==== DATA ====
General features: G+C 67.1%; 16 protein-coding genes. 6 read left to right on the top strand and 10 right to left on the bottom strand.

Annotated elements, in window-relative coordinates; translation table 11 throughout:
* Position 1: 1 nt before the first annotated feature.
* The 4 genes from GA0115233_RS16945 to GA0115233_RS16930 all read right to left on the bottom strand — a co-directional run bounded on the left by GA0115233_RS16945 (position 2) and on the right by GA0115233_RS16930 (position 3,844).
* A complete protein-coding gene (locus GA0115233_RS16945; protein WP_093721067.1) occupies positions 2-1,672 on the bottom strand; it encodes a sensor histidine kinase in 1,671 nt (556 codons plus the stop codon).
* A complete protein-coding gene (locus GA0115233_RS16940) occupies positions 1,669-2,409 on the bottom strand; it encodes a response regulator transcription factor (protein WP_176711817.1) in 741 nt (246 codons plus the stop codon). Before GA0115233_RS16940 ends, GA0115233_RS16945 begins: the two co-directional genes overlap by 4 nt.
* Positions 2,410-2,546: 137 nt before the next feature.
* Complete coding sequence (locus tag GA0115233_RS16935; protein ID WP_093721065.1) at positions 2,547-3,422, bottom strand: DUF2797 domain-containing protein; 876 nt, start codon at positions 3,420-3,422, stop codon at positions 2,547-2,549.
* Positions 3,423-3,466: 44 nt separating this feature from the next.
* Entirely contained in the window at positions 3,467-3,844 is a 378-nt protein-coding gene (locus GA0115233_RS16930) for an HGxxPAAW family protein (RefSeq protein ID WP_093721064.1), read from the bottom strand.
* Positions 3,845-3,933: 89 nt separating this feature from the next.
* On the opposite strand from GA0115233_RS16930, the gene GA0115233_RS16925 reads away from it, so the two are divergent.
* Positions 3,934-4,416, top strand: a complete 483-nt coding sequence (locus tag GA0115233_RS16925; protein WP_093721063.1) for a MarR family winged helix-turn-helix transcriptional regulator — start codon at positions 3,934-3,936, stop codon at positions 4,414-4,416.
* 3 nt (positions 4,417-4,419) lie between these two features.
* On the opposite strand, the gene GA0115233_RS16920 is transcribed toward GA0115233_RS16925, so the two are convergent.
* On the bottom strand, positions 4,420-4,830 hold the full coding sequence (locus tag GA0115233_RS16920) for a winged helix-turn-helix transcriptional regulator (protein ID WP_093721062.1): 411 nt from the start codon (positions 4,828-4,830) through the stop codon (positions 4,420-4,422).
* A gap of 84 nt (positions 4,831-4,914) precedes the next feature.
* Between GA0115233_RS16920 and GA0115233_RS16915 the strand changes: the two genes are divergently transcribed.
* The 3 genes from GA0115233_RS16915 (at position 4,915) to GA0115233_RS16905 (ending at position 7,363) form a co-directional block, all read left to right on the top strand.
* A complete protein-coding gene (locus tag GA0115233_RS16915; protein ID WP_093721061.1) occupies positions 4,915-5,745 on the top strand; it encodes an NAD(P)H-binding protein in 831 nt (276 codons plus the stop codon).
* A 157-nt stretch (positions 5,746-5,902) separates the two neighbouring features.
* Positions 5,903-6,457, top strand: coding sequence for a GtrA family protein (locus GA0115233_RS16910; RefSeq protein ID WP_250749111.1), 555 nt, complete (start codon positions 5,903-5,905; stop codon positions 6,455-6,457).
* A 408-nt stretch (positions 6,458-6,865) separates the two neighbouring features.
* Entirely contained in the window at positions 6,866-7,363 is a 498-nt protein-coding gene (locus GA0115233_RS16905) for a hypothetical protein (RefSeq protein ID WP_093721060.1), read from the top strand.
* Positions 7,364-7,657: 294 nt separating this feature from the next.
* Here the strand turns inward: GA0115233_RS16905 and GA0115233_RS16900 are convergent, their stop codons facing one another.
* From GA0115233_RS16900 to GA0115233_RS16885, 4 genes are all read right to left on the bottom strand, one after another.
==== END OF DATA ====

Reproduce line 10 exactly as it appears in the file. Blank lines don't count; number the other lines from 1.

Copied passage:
* Entirely contained in the window at positions 3,467-3,844 is a 378-nt protein-coding gene (locus GA0115233_RS16930) for an HGxxPAAW family protein (RefSeq protein ID WP_093721064.1), read from the bottom strand.